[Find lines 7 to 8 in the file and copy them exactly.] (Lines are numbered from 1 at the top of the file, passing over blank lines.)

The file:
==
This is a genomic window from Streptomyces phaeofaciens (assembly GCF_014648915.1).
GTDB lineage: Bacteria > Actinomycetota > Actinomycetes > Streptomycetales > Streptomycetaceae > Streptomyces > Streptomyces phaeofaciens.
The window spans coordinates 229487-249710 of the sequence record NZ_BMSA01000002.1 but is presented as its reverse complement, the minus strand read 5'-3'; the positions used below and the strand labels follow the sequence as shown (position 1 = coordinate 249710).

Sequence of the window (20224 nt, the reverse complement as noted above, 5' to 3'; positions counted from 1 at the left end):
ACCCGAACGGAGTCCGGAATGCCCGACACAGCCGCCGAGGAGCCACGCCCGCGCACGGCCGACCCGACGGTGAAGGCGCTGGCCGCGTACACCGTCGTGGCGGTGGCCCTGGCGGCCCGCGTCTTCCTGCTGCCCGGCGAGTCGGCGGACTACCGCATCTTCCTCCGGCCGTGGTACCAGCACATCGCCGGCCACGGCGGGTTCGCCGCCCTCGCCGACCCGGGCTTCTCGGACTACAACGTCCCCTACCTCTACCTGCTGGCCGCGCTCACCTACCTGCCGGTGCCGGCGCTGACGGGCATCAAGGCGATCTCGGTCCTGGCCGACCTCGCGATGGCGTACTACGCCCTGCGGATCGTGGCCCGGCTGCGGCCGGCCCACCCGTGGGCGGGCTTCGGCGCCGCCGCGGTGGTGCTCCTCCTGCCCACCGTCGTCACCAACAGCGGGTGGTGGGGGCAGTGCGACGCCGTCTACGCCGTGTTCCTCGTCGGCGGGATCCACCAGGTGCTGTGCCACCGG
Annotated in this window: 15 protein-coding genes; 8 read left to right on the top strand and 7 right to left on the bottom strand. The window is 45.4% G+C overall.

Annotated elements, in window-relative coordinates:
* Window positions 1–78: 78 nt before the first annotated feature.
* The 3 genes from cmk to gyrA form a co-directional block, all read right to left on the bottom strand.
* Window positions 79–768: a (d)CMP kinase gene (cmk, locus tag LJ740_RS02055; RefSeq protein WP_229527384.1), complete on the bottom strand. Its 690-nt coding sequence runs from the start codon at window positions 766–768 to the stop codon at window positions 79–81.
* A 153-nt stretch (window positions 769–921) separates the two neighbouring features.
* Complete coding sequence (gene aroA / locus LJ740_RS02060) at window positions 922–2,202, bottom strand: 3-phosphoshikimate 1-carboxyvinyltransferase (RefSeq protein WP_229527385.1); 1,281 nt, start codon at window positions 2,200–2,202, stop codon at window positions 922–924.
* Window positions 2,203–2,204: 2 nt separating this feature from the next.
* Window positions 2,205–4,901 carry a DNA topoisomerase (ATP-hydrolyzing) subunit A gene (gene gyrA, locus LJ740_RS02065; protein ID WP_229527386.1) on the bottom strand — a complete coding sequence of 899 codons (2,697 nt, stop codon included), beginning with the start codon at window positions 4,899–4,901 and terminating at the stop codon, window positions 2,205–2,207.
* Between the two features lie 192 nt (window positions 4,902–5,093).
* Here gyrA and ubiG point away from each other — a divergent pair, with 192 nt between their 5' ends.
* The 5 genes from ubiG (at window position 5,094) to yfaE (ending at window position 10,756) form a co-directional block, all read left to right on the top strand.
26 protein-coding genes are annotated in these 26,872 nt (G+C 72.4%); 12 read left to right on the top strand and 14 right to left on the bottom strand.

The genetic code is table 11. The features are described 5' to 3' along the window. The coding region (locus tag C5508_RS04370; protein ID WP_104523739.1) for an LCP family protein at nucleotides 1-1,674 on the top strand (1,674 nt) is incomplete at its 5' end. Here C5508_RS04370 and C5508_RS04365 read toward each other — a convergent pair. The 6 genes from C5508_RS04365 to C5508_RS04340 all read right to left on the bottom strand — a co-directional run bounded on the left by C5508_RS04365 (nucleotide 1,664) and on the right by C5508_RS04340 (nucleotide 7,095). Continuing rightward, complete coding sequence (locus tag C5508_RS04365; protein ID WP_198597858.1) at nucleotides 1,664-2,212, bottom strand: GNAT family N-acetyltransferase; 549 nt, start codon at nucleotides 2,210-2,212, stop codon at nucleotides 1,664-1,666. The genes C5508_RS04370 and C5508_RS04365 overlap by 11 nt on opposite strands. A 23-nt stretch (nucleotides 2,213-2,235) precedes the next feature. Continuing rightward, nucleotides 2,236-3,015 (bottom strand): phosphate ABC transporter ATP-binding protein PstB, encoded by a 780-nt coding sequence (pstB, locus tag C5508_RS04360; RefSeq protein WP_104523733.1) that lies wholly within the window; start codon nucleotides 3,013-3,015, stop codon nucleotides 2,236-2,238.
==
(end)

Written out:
Annotated elements, in window-relative coordinates:
* Window positions 1–78: 78 nt before the first annotated feature.